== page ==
When we create financial plans for clients, we analyze the optimal Social Security claiming strategy (based on reasonable assumptions) and present this to the client. Often, we find clients are better off having at least one spouse delay claiming Social Security until age 70 to take advantage of the benefit increase you receive for delaying your benefits. This recommendation is often met with some variation of, "that's nice, but I'd still like to claim Social Security early."
At first, this floored me. Why would anyone knowingly leave money on the table that’s there for the taking? When I probe further, the client usually says, "it just feels better." I quickly realized that deciding when to claim Social security isn't just a mathematical problem - it also has a strong emotional component.
Below, I list the most common concerns I hear from retirees along with my perspective on each. These concerns weigh heavy on the emotions of retirees and often lead to suboptimal Social Security claiming decisions. As you’ll see, each concern has an element of truth to it, but they’re usually blown out of proportion. Acknowledging these concerns and putting them in perspective can ease your worries and help you make the best Social Security claiming decision for your life.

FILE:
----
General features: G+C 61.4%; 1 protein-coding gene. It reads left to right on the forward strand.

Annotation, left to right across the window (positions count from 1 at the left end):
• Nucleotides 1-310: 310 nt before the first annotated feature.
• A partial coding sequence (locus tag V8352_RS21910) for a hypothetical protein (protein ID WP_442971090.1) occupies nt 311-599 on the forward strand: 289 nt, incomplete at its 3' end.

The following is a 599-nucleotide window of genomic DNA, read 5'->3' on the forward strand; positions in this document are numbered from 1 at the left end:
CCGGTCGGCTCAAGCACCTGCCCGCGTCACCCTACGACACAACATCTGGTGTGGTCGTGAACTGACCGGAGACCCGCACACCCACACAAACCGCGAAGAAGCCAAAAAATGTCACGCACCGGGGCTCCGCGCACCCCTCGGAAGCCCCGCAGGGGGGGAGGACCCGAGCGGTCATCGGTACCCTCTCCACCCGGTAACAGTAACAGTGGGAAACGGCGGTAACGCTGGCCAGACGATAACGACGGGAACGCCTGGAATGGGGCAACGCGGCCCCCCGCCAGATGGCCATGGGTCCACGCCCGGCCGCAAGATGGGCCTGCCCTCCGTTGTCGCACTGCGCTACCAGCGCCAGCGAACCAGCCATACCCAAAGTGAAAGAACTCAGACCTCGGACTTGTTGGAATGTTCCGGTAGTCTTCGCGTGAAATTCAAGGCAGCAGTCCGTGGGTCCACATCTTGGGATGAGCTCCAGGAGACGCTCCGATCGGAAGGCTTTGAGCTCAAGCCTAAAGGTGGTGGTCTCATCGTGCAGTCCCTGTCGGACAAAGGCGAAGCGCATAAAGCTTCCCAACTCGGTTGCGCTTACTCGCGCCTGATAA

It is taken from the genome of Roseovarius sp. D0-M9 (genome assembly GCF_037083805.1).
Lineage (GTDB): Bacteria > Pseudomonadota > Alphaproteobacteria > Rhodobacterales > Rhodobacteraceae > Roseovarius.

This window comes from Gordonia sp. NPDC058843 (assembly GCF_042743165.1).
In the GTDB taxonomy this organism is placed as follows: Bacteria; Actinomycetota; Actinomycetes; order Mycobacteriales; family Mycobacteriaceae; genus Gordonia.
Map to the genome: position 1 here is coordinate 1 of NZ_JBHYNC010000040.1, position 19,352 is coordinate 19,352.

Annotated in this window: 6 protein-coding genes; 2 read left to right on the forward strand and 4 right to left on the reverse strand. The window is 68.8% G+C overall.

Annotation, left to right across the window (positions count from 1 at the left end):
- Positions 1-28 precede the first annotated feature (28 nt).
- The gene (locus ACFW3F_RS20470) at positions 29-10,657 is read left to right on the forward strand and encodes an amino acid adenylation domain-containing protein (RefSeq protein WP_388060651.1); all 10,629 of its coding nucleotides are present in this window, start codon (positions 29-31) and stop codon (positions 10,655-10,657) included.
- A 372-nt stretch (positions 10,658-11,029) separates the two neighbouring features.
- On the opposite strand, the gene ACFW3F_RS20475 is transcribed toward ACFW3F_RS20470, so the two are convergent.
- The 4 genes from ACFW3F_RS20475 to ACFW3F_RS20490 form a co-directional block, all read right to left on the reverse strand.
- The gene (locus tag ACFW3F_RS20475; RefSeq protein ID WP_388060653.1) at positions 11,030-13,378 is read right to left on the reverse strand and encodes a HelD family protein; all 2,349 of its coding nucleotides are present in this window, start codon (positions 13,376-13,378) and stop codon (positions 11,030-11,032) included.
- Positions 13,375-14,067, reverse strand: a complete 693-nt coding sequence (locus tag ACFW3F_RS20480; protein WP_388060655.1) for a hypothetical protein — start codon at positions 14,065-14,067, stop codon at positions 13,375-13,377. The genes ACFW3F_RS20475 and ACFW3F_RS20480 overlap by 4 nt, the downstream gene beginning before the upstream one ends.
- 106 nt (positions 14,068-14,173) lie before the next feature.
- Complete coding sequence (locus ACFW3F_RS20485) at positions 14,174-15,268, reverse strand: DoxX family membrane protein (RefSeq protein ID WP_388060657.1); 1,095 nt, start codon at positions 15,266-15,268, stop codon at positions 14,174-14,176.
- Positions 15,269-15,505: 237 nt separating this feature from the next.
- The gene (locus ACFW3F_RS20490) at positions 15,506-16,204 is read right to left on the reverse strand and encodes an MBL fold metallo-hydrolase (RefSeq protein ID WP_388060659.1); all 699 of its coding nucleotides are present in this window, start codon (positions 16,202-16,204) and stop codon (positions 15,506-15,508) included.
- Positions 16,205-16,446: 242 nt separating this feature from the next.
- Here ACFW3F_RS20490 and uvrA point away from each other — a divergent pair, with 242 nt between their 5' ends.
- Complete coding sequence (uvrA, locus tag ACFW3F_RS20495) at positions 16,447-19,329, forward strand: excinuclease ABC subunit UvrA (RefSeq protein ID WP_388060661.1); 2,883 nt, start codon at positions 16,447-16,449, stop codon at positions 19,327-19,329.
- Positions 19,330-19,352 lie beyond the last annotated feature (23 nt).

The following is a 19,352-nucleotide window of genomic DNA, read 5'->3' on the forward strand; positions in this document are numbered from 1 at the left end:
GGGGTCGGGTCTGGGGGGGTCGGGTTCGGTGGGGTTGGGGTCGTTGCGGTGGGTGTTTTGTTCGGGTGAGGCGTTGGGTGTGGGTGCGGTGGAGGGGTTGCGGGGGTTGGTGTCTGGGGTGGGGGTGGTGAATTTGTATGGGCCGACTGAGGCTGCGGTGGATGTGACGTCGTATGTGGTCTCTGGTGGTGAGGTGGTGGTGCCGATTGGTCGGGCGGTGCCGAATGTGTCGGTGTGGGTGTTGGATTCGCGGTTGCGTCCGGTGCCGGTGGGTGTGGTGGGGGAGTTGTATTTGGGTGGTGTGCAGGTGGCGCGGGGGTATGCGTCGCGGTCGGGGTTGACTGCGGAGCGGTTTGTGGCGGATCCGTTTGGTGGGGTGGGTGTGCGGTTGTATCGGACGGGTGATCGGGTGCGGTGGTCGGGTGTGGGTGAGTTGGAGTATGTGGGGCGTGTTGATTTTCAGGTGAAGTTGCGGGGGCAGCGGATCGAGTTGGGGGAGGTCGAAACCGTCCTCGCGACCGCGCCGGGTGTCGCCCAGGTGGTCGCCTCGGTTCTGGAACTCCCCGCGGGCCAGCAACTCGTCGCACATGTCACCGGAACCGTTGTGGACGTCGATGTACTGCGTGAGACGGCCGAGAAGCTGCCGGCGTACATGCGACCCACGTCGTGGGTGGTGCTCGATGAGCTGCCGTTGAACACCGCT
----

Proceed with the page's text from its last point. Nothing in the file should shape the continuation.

Many people worry that Social Security is going to “go away” because Social Security pays out more benefits than it receives in tax revenues. It funds the shortfall by taking withdrawals from the Social Security Trust Fund, but this is projected to run out around 2033 if changes aren’t made. This leads many people to claim their benefits early so they can “get their money while they can.”
I can understand this concern, but I believe the risk to people close to retirement age is smaller than most people think. Approximately 78% of benefits are funded through current tax receipts. That’s not a huge gap to close and there are numerous adjustments that could be made between now and 2033 to avoid the need to decrease Social Security Benefits. Just to name a few straightforward options, they could: increase the full retirement age, increase the Social Security tax rate, raise the Social Security tax ceiling, implement means testing (i.e. reduce benefits for high-income retirees), or some combination of these things.